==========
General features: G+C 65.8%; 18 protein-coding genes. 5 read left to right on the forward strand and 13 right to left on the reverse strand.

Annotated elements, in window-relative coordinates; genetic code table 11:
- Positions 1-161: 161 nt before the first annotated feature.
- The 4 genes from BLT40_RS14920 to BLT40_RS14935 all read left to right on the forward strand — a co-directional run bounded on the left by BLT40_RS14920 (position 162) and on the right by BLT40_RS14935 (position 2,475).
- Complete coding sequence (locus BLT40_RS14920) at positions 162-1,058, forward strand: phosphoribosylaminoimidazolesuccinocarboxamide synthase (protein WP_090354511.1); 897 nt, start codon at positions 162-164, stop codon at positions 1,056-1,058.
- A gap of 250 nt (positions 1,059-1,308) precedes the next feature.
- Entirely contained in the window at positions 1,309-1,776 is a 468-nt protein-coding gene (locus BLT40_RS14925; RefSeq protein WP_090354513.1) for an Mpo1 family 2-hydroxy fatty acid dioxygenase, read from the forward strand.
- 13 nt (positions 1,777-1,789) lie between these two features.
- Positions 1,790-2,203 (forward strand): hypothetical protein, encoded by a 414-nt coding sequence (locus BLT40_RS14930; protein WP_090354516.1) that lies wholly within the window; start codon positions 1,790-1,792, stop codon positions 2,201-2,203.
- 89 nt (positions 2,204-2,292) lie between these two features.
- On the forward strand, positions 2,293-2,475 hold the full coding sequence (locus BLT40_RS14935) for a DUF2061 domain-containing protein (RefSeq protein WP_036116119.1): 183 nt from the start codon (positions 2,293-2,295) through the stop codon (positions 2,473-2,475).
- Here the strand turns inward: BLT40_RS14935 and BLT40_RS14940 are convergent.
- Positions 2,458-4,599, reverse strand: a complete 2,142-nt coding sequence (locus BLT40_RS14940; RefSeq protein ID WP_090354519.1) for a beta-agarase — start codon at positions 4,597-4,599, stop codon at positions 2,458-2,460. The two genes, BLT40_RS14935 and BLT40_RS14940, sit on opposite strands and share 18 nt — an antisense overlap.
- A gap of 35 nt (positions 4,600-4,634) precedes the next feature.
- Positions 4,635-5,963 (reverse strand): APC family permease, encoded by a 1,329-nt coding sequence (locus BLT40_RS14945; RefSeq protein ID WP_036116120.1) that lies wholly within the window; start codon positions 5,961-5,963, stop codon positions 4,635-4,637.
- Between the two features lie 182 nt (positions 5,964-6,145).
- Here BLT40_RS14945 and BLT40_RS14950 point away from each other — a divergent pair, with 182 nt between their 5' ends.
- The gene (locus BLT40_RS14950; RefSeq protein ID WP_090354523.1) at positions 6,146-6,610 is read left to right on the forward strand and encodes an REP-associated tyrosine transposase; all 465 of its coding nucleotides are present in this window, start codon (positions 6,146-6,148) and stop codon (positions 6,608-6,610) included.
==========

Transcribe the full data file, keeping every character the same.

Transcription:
General features: G+C 65.8%; 18 protein-coding genes. 5 read left to right on the forward strand and 13 right to left on the reverse strand.

Annotated elements, in window-relative coordinates; genetic code table 11:
- Positions 1-161: 161 nt before the first annotated feature.
- The 4 genes from BLT40_RS14920 to BLT40_RS14935 all read left to right on the forward strand — a co-directional run bounded on the left by BLT40_RS14920 (position 162) and on the right by BLT40_RS14935 (position 2,475).
- Complete coding sequence (locus BLT40_RS14920) at positions 162-1,058, forward strand: phosphoribosylaminoimidazolesuccinocarboxamide synthase (protein WP_090354511.1); 897 nt, start codon at positions 162-164, stop codon at positions 1,056-1,058.
- A gap of 250 nt (positions 1,059-1,308) precedes the next feature.
- Entirely contained in the window at positions 1,309-1,776 is a 468-nt protein-coding gene (locus BLT40_RS14925; RefSeq protein WP_090354513.1) for an Mpo1 family 2-hydroxy fatty acid dioxygenase, read from the forward strand.
- 13 nt (positions 1,777-1,789) lie between these two features.
- Positions 1,790-2,203 (forward strand): hypothetical protein, encoded by a 414-nt coding sequence (locus BLT40_RS14930; protein WP_090354516.1) that lies wholly within the window; start codon positions 1,790-1,792, stop codon positions 2,201-2,203.
- 89 nt (positions 2,204-2,292) lie between these two features.
- On the forward strand, positions 2,293-2,475 hold the full coding sequence (locus BLT40_RS14935) for a DUF2061 domain-containing protein (RefSeq protein WP_036116119.1): 183 nt from the start codon (positions 2,293-2,295) through the stop codon (positions 2,473-2,475).
- Here the strand turns inward: BLT40_RS14935 and BLT40_RS14940 are convergent.
- Positions 2,458-4,599, reverse strand: a complete 2,142-nt coding sequence (locus BLT40_RS14940; RefSeq protein ID WP_090354519.1) for a beta-agarase — start codon at positions 4,597-4,599, stop codon at positions 2,458-2,460. The two genes, BLT40_RS14935 and BLT40_RS14940, sit on opposite strands and share 18 nt — an antisense overlap.
- A gap of 35 nt (positions 4,600-4,634) precedes the next feature.
- Positions 4,635-5,963 (reverse strand): APC family permease, encoded by a 1,329-nt coding sequence (locus BLT40_RS14945; RefSeq protein ID WP_036116120.1) that lies wholly within the window; start codon positions 5,961-5,963, stop codon positions 4,635-4,637.
- Between the two features lie 182 nt (positions 5,964-6,145).
- Here BLT40_RS14945 and BLT40_RS14950 point away from each other — a divergent pair, with 182 nt between their 5' ends.
- The gene (locus BLT40_RS14950; RefSeq protein ID WP_090354523.1) at positions 6,146-6,610 is read left to right on the forward strand and encodes an REP-associated tyrosine transposase; all 465 of its coding nucleotides are present in this window, start codon (positions 6,146-6,148) and stop codon (positions 6,608-6,610) included.